« ElőzőTovább »
of the corpse.
and there is abundant room in his heart for the natural awe of the deed. His is none of that confidence which the presence of numbers inevitably inspires. He is alone with the dead. He trembles and is bewildered. Yet there is a necessity for disposing
He bears it to the river, but leaves behind him the other evidences of guilt; for it is difficult, if not impossible to carry all the burthen at once, and it will be easy to return for what is left. But in his toilsome journey to the water his fears redouble within him. The sounds of life encompass his path. A dozen times he hears or fancies the step of an observer. Even the very lights from the city bewilder him. Yet, in time, and by long and frequent pauses of deep agony, he reaches the river's brink, and disposes of his ghastly charge-perhaps through the medium of a boat. But now what treasure does the world hold—what threat of vengeance could it hold out—which would have
power to urge the return of that lonely murderer over that toilsome and perilous path, to the thicket and its blood-chilling recollections ? He returns not, let the consequences be what they may. He could not return if he would. His sole thought is immediate escape.--He turns his back forever upon those dreadful shrubberies, and flees as from the wrath to come.
“ But how with a gang? Their number would have inspired them with confidence; if, indeed, confidence is ever wanting in the breast of the arrant blackguard; and of arrant blackguards alone are the supposed gangs ever constituted. Their number, I say, would have prevented the bewildering and unreasoning terror which I have imagined to paralyze the single man.
Could we suppose an oversight in one, or two, or three, this oversight would have been remedied by a fourth. They would have left nothing behind them; for their number would have enabled them to carry all at once. There would have been no need of return.
“ Consider now the circumstance that, in the outer garment of the
corpse when found,' a slip, about a foot wide, had been torn upward from the bottom hem to the waist, wound three times round the waist, and secured by a sort of hitch in the back.' This was done with the obvious design of affording a handle by which to carry the body. But would any number of men have dreamed of resorting to such an expedient? To three or four, the limbs of
corpse would have afforded not only a sufficient, but the best possible hold.
The device is that of a single individual ; and this brings us to the fact that “ between the thicket and the river, the rails of the fences were found taken down, and the ground bore evident traces of some heavy burden having been dragged along it! But would a number of men have put themselves to the superfluous trouble of taking down a fence, for the purpose of dragging through it a corpse which they might have lifted over any fence in an instant ? Would a number of men have so dragged a corpse at all as to have left evident traces of the dragging ?
"And here we must refer to an observation of Le Commerciel ; an observation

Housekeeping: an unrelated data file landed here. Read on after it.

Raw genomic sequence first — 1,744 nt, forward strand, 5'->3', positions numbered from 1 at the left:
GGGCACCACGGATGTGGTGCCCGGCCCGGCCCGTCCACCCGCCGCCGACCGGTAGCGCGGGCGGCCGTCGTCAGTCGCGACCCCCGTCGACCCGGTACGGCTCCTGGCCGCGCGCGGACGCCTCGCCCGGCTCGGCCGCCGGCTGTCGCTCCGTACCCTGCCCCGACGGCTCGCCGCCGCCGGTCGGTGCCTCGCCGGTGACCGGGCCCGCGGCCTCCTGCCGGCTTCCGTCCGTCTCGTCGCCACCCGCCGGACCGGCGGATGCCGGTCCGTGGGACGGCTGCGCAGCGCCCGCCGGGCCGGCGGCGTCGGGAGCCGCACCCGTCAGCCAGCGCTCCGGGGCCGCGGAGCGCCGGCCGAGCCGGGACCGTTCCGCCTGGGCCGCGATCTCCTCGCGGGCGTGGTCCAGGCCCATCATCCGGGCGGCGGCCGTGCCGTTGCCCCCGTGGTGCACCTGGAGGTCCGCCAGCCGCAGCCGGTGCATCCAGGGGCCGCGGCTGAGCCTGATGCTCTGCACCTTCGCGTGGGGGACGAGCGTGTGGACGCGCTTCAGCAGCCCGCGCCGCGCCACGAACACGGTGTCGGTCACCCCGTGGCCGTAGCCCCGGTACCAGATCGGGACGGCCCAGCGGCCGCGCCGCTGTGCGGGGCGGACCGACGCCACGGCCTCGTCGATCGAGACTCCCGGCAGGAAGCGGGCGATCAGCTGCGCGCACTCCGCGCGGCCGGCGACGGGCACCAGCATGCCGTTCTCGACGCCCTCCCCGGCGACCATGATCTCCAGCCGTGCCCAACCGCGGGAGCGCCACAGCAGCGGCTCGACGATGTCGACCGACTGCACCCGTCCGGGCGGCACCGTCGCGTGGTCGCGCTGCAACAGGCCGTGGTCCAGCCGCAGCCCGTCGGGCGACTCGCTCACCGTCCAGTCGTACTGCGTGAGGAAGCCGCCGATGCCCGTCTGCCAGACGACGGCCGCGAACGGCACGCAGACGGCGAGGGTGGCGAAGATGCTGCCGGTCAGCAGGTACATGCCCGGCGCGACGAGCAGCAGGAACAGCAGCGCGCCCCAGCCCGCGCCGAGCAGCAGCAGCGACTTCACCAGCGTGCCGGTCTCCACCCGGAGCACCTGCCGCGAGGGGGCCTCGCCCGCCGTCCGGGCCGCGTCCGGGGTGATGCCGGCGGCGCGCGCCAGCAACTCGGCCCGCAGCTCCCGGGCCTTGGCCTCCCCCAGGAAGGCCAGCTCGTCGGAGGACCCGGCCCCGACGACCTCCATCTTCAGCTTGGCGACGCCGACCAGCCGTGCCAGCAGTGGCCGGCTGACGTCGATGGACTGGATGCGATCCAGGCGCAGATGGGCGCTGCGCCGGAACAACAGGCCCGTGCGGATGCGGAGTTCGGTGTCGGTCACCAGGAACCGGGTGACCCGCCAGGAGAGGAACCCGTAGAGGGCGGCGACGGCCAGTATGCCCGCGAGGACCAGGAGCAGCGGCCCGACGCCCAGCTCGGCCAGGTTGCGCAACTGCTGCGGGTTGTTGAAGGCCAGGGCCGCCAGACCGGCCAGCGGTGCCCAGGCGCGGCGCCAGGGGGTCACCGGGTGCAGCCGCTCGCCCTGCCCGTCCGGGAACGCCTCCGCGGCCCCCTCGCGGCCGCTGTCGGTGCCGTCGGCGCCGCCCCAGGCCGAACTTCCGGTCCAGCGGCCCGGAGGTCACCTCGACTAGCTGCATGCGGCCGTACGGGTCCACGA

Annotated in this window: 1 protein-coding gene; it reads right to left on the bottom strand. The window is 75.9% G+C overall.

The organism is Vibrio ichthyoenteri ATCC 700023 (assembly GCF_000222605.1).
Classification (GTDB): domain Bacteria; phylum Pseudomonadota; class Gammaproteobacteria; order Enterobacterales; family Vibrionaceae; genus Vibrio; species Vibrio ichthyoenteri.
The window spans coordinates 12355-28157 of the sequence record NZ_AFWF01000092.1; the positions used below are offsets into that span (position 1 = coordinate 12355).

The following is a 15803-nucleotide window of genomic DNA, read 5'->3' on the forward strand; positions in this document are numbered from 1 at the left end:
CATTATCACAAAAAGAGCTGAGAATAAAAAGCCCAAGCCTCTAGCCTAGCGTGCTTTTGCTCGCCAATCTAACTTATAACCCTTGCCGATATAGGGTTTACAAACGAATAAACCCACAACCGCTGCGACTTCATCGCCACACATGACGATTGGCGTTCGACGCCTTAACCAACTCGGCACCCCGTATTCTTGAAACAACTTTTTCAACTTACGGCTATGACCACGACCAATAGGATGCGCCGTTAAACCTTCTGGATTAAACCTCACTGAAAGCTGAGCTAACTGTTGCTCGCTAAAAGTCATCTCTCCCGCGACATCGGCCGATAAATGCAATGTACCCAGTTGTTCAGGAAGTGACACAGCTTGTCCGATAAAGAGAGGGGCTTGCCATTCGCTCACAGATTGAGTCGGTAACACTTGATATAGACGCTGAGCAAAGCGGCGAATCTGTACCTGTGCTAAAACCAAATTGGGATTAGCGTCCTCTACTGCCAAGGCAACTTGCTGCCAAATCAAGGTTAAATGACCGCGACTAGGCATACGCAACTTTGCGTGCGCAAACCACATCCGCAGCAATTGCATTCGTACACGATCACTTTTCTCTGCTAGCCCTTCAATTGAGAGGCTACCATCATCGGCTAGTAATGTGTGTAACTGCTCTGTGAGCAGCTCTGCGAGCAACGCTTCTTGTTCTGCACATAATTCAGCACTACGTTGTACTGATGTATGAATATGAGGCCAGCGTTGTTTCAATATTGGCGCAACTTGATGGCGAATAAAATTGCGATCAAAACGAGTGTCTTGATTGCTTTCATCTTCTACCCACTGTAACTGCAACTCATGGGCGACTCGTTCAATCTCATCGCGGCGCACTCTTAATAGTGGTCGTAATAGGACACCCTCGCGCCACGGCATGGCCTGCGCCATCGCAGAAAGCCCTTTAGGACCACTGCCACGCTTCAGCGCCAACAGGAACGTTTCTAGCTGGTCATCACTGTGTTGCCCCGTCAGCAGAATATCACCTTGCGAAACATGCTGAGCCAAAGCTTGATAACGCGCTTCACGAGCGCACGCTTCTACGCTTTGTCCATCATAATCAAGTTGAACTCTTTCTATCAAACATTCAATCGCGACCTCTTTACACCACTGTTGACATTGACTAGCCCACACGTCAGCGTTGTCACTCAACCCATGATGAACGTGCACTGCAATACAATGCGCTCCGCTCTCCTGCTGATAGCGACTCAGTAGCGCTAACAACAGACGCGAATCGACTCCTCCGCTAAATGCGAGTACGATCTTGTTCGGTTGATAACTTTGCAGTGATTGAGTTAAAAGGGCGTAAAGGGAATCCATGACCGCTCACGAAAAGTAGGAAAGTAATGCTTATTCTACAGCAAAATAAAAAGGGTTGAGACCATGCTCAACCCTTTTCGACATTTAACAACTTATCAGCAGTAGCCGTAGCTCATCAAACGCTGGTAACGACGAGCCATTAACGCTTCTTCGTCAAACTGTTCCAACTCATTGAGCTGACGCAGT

upon which I have already, in some measure, commented. A piece,' says this journal, ‘of one of the unfortunate girl's petticoats was torn out and tied under her chin, and around the back of her head, probably to prevent screams.
This was done by fellows who had no pocket-handkerchiefs.'
“I have before suggested that a genuine blackguard is never without a pocket-handkerchief. But it is not to this fact that I now especially advert. That it was not through want of a handkerchief for the purpose imagined by Le Commerciel, that this bandage was employed, is rendered apparent by the handkerchief left in the thicket; and that the object was not 'to prevent screams' appears, also, from the bandage having been employed in preference to what would so much better have answered the purpose. But the language of the evidence speaks of the strip in question as · found around the neck, fitting loosely, and secured with a hard knot. These words are sufficiently vague, but differ materially from those of Le Commerciel. The slip was eighteen inches wide, and therefore, although of muslin, would form a strong band when folded or rumpled longitudinally. And thus rumpled it was discovered. My inference is this. The solitary murderer, having borne the corpse, for some distance, (whether from the thicket or elsewhere) by means of the bandage hitched around its middle, found the weight, in this mode of procedure, too much for his strength. He resolved to drag the burthen--the evi. dence goes to show that it was dragged. With this object in view, it became necessary to attach something like a rope to one of the extremities. It could be best attached about the neck, where the
head would prevent its slipping off. And, now, the murderer be thought him, unquestionabły, of the bandage about the loins. He would have used this, but for its volution about the corpse, the hitch which embarrassed it, and the reflection that it had not beer. «torn off' from the garment. It was easier to tear a new slip from the petticoat. He tore it, made it fast about the neck, and so dragged his victim to the brink of the river. That this ban. dage,' only attainable with trouble and delay, and but imperfectly answering its purpose—that this bandage was employed at all, demonstrates that the necessity for its employment sprang from circumstances arising at a period when the handkerchief was no longer attainable—that is to say, arising, as we have imagined, after quitting the thicket, (if the thicket it was), and on the road between the thicket and the river.